Brighton continues its low rate reputation



THIS issue of Brighton Community News highlights Council’s decision to maintain our fair, flat rating system for residential properties, holding rate rises to the annual increase in the Consumer Price Increase (CPI).

For households this increase of 2.8 per cent equates to a rate rise of just $21 for the next financial year, or 40 cents a week.

What it means in real terms, after taking account of inflation, is that Brighton’s rates in 2014-2015 will be exactly the same as this year.

And we are proud of the fact that we have held rate increases at or below the rate of inflation for 18 years. We are also proud that the fairness of our rating system has been confirmed by the Auditor-General who has reported that Brighton boasts the lowest per capita rates in Tasmania, and that the Council operations are among the most efficient in the State.

So how has Brighton been able to achieve this and at the same time continue to provide the full range of services and facilities for our community? Indeed, while we have held down rate rises while actually expanding services and improving public facilities?

We have been able to do this because of the efficiency of our Council operations, the hard work and dedication of our people and our success in using and providing shared services with other, like-minded Councils. The effort has been driven by our management team and by the determination of Councillors to ensure that the needs and circumstances of our ratepayers are considered at all times.

We are aware of the cost of living pressure on our community – the ever-increasing cost of electricity, petrol, health services, groceries and other necessities. As a Council, there is little we can do about most of these cost increases, but we certainly do not want to add to that burden on ratepayers.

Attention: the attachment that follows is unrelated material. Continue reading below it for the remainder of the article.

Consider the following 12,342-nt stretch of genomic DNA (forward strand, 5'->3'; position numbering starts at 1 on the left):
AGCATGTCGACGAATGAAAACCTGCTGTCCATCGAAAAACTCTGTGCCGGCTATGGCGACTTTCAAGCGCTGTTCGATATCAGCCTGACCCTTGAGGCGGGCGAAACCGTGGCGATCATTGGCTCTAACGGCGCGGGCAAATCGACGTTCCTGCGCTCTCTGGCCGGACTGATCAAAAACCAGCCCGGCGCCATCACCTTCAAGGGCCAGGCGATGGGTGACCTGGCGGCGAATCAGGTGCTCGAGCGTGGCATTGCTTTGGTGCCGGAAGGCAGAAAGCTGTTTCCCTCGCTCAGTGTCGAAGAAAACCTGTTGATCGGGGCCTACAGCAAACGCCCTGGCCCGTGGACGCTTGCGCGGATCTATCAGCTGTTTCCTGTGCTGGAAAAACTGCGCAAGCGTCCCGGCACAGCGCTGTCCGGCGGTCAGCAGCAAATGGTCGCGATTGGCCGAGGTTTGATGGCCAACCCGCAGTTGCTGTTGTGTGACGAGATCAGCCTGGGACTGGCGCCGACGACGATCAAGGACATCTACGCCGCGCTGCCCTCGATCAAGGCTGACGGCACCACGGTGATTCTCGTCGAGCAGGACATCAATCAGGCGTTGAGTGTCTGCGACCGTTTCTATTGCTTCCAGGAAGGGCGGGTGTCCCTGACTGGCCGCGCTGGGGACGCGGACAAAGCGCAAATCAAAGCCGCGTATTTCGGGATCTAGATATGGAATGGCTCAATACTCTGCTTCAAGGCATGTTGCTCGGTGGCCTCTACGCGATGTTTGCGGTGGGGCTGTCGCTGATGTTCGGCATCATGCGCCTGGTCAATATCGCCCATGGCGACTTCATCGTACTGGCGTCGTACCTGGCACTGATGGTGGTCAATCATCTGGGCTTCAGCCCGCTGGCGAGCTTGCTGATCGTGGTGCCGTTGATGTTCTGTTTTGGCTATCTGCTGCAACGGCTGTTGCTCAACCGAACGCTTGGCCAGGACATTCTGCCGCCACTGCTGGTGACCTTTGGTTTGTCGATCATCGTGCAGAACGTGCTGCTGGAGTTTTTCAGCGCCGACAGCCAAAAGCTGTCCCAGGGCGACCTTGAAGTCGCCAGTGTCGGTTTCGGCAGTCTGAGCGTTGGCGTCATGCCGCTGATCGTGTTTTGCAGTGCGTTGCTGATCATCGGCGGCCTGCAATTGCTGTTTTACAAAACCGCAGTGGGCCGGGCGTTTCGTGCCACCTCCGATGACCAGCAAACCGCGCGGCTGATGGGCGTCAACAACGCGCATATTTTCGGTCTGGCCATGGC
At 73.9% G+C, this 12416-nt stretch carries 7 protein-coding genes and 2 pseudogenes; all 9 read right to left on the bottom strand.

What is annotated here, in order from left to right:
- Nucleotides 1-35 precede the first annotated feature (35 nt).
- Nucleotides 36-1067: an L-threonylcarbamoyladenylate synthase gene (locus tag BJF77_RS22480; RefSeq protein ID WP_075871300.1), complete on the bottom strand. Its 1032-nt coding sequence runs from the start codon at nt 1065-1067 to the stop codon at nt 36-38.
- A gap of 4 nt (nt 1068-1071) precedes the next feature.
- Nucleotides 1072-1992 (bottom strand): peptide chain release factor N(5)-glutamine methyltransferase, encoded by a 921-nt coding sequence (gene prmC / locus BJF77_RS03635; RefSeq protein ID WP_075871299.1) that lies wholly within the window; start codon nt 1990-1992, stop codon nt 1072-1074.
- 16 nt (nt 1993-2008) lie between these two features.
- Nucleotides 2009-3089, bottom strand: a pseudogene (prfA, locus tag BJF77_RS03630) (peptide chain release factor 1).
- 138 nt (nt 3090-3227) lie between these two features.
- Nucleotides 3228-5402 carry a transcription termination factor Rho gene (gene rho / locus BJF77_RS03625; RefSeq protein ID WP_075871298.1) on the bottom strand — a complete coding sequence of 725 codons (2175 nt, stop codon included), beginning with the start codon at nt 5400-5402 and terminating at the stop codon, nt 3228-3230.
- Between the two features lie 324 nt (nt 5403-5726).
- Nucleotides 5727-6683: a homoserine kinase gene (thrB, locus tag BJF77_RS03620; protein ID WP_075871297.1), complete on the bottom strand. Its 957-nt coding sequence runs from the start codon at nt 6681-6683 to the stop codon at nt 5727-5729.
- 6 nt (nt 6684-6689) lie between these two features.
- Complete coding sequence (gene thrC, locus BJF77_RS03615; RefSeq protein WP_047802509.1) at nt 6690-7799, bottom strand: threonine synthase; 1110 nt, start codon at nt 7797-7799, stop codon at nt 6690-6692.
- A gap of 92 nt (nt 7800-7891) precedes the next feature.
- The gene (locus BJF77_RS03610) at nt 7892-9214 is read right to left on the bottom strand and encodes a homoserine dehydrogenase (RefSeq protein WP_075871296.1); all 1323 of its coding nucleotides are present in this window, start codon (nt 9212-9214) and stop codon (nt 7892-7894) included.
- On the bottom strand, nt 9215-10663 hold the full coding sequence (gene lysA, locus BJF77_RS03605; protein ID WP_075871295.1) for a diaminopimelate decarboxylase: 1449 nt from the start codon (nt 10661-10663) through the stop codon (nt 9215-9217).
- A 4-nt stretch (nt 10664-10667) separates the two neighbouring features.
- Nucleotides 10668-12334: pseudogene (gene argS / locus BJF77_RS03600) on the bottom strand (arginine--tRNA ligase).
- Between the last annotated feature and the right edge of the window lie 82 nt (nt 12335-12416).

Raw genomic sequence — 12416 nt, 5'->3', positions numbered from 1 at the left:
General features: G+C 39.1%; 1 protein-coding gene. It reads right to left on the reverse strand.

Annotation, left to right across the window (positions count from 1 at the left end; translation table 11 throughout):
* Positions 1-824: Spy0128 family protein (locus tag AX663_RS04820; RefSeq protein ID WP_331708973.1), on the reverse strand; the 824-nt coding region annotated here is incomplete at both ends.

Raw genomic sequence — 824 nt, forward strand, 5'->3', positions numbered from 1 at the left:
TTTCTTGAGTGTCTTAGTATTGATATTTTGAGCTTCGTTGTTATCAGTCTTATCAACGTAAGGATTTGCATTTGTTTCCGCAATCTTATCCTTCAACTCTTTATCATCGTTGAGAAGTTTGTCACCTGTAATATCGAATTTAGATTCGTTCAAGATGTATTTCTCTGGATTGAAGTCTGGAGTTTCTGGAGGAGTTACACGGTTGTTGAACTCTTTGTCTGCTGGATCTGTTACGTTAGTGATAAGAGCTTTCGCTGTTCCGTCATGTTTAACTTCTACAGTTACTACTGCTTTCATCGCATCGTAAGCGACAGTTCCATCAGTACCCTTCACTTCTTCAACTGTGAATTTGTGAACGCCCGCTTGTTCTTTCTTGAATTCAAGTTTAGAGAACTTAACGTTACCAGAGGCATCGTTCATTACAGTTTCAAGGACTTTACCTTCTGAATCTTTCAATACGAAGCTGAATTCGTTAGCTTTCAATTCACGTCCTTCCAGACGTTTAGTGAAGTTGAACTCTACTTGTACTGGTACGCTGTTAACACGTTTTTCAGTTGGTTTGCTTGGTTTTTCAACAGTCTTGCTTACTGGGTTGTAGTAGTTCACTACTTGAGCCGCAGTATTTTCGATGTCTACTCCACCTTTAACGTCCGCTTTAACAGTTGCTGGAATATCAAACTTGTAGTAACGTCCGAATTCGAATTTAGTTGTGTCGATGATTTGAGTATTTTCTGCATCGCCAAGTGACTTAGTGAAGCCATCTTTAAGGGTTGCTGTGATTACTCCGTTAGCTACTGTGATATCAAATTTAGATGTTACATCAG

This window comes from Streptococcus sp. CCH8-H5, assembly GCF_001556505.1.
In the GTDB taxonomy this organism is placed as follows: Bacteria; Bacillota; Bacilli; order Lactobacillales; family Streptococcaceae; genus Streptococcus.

But services such as garbage collection, street lighting, road and public facilities maintenance, planning and the like all cost and Council itself is not immune from increases in electricity charges, wage increases and other imposts.

But through careful budgeting, and the success of our shared service arrangements with other Councils and our local government information technology software initiative Microwise, we have been able to keep rate rises to a minimum.

Brighton Council’s budget will be formally considered at our June meeting and at that time I will be in a position to advise of all the detail of our plans for the coming year.

But the important rates’ decision was agreed at our budget workshop in May and I am sure this is welcome news.

Importantly, Council also reaffirmed its commitment to our flat rating methodology and determination to maintain any future increases at or below CPI movements.

Following on from the most recent State Election, it is interesting to hear proponents of local government amalgamation start to encourage the new Government to move on this front.

However none of the proponents are prepared to guarantee that Brighton ratepayers will continue to enjoy the lowest per capita rates in Tasmania, that our fair, flat rating system will be maintained, or that future rate increases will be kept at or below CPI.

That is a challenge they will be unable to meet.